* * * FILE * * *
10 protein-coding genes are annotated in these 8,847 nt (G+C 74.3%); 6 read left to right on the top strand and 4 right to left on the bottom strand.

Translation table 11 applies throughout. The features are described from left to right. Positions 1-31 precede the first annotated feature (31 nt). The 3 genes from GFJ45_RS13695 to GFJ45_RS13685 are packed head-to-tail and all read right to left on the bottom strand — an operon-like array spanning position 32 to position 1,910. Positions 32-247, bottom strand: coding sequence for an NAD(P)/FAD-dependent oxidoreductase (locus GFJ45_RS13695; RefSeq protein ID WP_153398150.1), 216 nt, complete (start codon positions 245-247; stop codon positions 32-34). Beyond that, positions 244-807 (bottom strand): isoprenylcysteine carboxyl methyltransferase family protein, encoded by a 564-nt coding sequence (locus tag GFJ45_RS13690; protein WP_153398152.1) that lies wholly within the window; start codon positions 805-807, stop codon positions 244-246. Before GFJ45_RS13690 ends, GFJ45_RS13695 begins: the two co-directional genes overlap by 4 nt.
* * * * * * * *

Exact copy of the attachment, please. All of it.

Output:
10 protein-coding genes are annotated in these 8,847 nt (G+C 74.3%); 6 read left to right on the top strand and 4 right to left on the bottom strand.

Translation table 11 applies throughout. The features are described from left to right. Positions 1-31 precede the first annotated feature (31 nt). The 3 genes from GFJ45_RS13695 to GFJ45_RS13685 are packed head-to-tail and all read right to left on the bottom strand — an operon-like array spanning position 32 to position 1,910. Positions 32-247, bottom strand: coding sequence for an NAD(P)/FAD-dependent oxidoreductase (locus GFJ45_RS13695; RefSeq protein ID WP_153398150.1), 216 nt, complete (start codon positions 245-247; stop codon positions 32-34). Beyond that, positions 244-807 (bottom strand): isoprenylcysteine carboxyl methyltransferase family protein, encoded by a 564-nt coding sequence (locus tag GFJ45_RS13690; protein WP_153398152.1) that lies wholly within the window; start codon positions 805-807, stop codon positions 244-246. Before GFJ45_RS13690 ends, GFJ45_RS13695 begins: the two co-directional genes overlap by 4 nt.